But he also stressed that archaeology is not against development.
"Most of our work in Singapore is to remove objects - or to preserve things on record. So based on that there's no reason to oppose development. Development goes hand in hand with archaeology because it gives us opportunity to investigate the site."
Objects unearthed during the Empress Place excavation included pottery shards, bronze coins and Buddhist figurines, some of which stretch as far back as 700 years, providing further testimony to Singapore's deep historical roots.
Still, it’s not just about finding archaeological gold in the ground. The behind-the-scenes post-excavation process forms a huge part of the work - from data collection, to cleaning and cataloguing the artefacts.
It's a time-consuming and delicate process, described Michael Ng, research officer at Nalanda-Sriwijaya Centre's Archaeology Unit at ISEAS, as he held up a porcelain shard.
"The first thing is to wash and clean them - and even to clean and to wash there will be certain things where the glaze will be fragile. (They're) susceptible to damage so we have to be very careful with them."
"(After washing, they) will start to reveal a lot of details previously covered with soil. And subsequently we will sort these artefacts based on various categories, based on the materials used to make it. So for example ceramics, there's also subcategories like porcelain, stoneware, earthenware," said Mr Ng.
"After this step we’ll go into labelling, because what we're trying to do is to create a database where we can retrieve information so researchers can have access to it."
Currently, the majority of local artefacts are stored at the Nalanda-Sriwijaya Centre's Archaeology Unit at ISEAS, as well as the Archaeology Laboratory for the Department of Southeast Asian Studies at the National University of Singapore, where hundreds boxes of artefacts from various digs conducted over the years have yet to be processed.
The Archaeology Laboratory alone currently houses half a million local artefacts from digs as far back as the 1980s, along with a few thousand artefacts excavated from other sites in the region.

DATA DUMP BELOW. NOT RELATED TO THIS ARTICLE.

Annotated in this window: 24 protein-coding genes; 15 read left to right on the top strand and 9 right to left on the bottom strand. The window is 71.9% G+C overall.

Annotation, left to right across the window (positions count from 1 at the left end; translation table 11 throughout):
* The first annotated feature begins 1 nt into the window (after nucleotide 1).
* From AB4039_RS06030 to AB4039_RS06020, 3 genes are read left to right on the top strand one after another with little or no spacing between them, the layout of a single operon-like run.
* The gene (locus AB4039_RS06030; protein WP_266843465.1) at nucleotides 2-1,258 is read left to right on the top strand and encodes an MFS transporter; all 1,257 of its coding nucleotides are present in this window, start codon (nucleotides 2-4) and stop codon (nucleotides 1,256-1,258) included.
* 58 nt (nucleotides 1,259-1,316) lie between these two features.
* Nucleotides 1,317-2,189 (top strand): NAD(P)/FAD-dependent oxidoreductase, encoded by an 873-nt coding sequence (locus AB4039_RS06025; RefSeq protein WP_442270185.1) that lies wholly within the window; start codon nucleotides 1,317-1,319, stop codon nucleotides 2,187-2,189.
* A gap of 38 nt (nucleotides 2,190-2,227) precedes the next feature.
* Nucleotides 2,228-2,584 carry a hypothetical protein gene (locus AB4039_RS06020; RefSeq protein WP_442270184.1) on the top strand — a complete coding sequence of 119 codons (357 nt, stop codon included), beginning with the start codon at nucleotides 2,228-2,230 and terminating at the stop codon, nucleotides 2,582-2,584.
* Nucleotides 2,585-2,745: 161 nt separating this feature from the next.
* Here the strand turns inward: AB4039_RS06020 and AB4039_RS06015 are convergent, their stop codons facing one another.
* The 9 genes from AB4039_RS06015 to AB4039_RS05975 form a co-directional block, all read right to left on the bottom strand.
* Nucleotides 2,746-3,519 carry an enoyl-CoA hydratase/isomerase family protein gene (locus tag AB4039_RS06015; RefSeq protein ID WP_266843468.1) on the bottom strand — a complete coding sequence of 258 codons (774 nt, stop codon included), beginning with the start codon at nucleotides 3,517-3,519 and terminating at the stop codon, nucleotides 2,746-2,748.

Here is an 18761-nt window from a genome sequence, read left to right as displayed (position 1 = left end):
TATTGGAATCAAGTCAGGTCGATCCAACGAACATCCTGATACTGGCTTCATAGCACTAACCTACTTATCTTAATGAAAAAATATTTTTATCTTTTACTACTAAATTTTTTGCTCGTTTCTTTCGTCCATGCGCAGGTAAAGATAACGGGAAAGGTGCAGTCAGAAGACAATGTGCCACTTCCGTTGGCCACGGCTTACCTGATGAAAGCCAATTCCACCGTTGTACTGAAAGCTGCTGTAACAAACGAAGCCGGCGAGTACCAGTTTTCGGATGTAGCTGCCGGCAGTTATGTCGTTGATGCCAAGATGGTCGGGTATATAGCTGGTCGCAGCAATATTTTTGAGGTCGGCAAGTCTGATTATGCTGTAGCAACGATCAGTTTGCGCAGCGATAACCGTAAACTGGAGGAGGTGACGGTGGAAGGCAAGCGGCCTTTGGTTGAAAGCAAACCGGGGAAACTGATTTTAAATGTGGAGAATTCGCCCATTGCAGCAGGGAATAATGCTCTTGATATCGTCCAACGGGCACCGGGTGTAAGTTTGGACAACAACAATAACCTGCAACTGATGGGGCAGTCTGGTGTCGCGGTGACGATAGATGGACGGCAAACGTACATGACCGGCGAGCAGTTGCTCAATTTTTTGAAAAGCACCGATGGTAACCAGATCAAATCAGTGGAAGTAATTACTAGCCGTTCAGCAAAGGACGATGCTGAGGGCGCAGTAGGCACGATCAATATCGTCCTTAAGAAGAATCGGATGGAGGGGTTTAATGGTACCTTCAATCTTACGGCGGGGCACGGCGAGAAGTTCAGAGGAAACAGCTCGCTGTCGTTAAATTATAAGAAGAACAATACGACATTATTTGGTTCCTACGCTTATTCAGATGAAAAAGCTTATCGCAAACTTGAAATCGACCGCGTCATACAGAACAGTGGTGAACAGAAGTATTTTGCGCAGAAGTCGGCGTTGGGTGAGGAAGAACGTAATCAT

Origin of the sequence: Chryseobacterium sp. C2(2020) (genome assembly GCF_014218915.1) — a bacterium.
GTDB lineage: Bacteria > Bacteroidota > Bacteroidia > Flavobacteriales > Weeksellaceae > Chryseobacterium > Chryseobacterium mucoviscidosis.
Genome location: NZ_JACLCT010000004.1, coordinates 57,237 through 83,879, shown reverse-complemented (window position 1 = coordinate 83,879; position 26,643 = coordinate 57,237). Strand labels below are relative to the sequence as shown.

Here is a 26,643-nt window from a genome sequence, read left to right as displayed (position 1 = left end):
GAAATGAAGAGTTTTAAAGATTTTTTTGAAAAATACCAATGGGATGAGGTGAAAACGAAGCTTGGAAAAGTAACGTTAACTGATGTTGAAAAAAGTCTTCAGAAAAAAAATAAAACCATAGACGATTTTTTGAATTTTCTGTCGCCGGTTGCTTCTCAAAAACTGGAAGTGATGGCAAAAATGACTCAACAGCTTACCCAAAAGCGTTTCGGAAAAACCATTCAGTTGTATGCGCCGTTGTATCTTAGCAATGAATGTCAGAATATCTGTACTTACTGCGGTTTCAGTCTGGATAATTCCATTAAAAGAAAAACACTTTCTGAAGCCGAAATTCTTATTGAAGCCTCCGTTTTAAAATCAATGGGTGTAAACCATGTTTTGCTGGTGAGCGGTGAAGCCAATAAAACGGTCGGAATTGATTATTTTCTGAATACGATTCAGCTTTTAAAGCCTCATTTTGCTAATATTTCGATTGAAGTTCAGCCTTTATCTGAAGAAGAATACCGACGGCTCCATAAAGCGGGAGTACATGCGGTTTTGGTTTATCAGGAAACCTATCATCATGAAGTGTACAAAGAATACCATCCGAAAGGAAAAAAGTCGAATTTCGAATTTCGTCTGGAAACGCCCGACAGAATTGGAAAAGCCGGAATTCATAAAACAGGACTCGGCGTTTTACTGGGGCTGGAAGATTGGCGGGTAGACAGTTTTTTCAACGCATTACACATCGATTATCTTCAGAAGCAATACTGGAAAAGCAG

The two-storey facility keeps shelves stacked with boxes containing all sorts of artefacts, some neatly packaged and labeled with precise facts and details, others with just a brief description of where they were found.
"There’s this connection between human beings and past objects. And it’s hard to explain but it's obvious there’s a strong relationship – that’s why people collect various kinds of antiquities," Dr Miksic said.
"For many people just touching a 14th century object already puts them in direct contact with people who made it, who used it and who were their ancestors who lived here 700 years ago. And they feel touched by that."
ARCHAEOLOGY TO FEATURE IN FIRST NATIONAL HERITAGE PLAN
For this reason, Singapore's first national heritage plan is placing a spotlight on archaeology. So far, more than 700 people have been consulted on the upcoming masterplan, with feedback highlighted in a travelling exhibition launched on Jan 9, and the masterplan to be officially launched this April.
"We’ve been holding focus group discussions with different archaeology experts, researchers (and) volunteers who have experience in volunteering in past archaeology research and excavations, and they’ve given us a lot of feedback," said Yeo Kirk Siang, Director of the Heritage Research and Assessment Division at the National Heritage Board.
This includes doing more in the areas of research and promotion of archaeology, attracting more Singaporeans to join the field, and "a more robust and systemic way of looking at where the archaeology sites are in Singapore", Mr Yeo said.
Archaeologists say they welcome the spotlight on the field.
Stressing its significance was Mr Lim, who said that archaeology is a crucial part of unlocking Singapore's history.
"History is usually linked to printed records - but what about unwritten stuff? We have very little historical record because manuscripts in tropical climates tend to deteriorate, like those written on palm leaves. So studying the past through objects and how things change is a huge part of it," said Mr Lim.
"Archaeology plays a very important role in not just telling you about beautiful objects. Of course it’s nice to look at beautiful stuff – it’s like finding treasure. But I believe (that) archaeology can tell us a lot about ourselves.
"I may not be related to anyone from Temasek 700 years ago, but I’m connected to the people from Temasek because I stand on the same ground. I have a history, link, connection with them. And archaeology can speak to all of us in terms of a sense of belonging and identity."